The word "percussion" has evolved from Latin terms: "percussio" (which translates as "to beat, strike" in the musical sense, rather than the violent action), and "percussus" (which is a noun meaning "a beating"). As a noun in contemporary English it is described in Wiktionary as "the collision of two bodies to produce a sound". The usage of the term is not unique to music but has application in medicine and weaponry, as in percussion cap, but all known and common uses of the word, "percussion", appear to share a similar lineage beginning with the original Latin: "percussus". In a musical context then, the term "percussion instruments" may have been coined originally to describe a family of musical instruments including drums, rattles, metal plates, or blocks which musicians would beat or strike (as in a collision) to produce sound.

Hornbostel–Sachs has no high-level section for percussion. Most percussion instruments (as the term is normally understood) are classified as idiophones and membranophones. However the term percussion is instead used at lower-levels of the Hornbostel–Sachs hierarchy, including to identify instruments struck with either a non-sonorous object (hand, stick, striker) or against a non-sonorous object (human body, the ground) – as opposed to concussion which refers to instruments in which two or more complementary sonorous parts are struck against each other – and for other purposes, for example:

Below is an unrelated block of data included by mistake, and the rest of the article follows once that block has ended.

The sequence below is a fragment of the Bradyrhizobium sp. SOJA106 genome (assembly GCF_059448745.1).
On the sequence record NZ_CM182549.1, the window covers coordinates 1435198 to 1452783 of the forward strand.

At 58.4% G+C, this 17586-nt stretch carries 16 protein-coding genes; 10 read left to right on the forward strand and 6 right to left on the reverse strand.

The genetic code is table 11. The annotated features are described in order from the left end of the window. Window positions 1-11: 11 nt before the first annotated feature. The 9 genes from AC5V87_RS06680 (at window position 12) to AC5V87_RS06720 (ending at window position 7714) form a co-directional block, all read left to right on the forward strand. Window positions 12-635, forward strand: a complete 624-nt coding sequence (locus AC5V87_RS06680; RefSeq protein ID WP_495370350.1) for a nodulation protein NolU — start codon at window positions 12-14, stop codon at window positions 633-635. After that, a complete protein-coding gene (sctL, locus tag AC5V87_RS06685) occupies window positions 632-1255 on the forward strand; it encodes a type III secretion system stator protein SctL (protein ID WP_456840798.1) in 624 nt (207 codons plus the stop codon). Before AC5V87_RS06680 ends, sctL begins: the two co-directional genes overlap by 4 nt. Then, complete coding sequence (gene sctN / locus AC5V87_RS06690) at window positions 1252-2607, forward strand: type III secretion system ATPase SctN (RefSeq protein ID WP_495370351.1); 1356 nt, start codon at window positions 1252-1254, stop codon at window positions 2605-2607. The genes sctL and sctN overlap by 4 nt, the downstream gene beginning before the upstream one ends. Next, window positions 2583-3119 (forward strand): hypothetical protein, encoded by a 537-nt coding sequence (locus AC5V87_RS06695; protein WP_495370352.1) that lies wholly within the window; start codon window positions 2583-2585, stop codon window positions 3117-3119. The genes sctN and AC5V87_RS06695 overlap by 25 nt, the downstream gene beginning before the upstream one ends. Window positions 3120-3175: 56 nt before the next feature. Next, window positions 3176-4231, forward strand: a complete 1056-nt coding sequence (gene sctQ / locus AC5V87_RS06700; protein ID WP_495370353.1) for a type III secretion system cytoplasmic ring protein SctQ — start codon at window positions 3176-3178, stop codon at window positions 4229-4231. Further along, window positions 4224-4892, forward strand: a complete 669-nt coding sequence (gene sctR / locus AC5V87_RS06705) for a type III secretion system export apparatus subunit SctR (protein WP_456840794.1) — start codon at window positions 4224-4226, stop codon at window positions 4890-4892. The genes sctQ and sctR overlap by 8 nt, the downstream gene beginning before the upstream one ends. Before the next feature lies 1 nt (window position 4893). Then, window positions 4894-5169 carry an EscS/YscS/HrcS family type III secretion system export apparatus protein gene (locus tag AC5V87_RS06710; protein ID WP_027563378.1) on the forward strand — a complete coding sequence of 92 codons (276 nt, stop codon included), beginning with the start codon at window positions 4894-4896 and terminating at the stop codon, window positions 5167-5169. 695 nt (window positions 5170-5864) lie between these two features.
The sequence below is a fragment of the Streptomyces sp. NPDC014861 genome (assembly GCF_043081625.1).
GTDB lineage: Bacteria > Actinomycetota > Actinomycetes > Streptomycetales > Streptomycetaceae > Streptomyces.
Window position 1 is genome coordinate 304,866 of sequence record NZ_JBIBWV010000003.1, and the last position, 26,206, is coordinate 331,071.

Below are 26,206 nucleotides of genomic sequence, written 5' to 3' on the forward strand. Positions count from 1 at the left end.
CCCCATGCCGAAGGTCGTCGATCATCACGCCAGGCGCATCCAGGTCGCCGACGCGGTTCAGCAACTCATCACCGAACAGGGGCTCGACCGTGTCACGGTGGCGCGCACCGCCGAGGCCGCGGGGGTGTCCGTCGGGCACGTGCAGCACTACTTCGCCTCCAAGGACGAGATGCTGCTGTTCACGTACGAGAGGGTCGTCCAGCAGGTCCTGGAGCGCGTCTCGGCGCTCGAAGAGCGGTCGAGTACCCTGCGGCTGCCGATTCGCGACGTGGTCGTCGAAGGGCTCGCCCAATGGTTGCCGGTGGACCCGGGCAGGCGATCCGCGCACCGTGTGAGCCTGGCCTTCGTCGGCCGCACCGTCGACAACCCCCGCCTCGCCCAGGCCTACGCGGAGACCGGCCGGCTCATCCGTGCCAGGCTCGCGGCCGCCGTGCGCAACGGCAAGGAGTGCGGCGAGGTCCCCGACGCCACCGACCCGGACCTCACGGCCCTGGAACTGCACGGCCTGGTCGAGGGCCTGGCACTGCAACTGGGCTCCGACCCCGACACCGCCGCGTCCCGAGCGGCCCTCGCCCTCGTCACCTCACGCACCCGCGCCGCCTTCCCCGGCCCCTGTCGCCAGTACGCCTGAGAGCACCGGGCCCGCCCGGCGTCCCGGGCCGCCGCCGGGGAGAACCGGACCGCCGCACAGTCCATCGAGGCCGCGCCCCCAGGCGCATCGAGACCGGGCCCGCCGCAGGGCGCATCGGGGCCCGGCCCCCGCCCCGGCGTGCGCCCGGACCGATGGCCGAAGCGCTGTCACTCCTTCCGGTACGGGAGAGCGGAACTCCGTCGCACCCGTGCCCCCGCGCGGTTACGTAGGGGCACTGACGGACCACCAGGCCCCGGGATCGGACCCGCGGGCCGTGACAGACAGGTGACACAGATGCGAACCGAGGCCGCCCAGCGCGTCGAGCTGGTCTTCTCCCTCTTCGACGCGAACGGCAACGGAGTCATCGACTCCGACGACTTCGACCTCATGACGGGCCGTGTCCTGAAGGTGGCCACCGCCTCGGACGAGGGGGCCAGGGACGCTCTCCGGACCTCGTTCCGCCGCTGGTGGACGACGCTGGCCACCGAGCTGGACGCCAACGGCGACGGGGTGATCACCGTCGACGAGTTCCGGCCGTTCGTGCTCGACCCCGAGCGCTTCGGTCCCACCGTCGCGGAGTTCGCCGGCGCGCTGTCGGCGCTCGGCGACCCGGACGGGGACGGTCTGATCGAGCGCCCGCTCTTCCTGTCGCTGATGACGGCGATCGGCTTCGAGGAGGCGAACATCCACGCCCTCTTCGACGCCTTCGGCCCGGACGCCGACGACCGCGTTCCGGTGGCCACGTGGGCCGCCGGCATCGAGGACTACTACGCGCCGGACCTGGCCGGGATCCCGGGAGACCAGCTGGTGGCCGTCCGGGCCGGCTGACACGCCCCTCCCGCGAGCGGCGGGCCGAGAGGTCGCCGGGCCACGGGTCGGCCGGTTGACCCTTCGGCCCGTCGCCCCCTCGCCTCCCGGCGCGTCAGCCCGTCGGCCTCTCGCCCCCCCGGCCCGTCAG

111.1 Concussion idiophones or clappers, played in pairs and beaten against each other, such as zills and clapsticks.

111.2 Percussion idiophones, includes many percussion instruments played with the hand or by a percussion mallet, such as the hang, gongs and the xylophone, but not drums and only some cymbals.

21 Struck drums, includes most types of drum, such as the timpani, snare drum, and tom-tom. (Included in most drum sets or

412.12 Percussion reeds, a class of wind instrument unrelated to percussion in the more common sense

There are many instruments that have some claim to being percussion, but are classified otherwise:

Percussion beaters and sticks

Percussion instruments are sometimes classified as "pitched" or "unpitched". While valid, this classification is widely seen as inadequate. Rather, it may be more informative to describe percussion instruments in regards to one or more of the following four paradigms:

By methods of sound production[edit]

Many texts, including Teaching Percussion by Gary Cook of the University of Arizona, begin by studying the physical characteristics of instruments and the methods by which they can produce sound. This is perhaps the most scientifically pleasing assignment of nomenclature whereas the other paradigms are more dependent on historical or social circumstances. Based on observation and experimentation, one can determine how an instrument produces sound and then assign the instrument to one of the following four categories: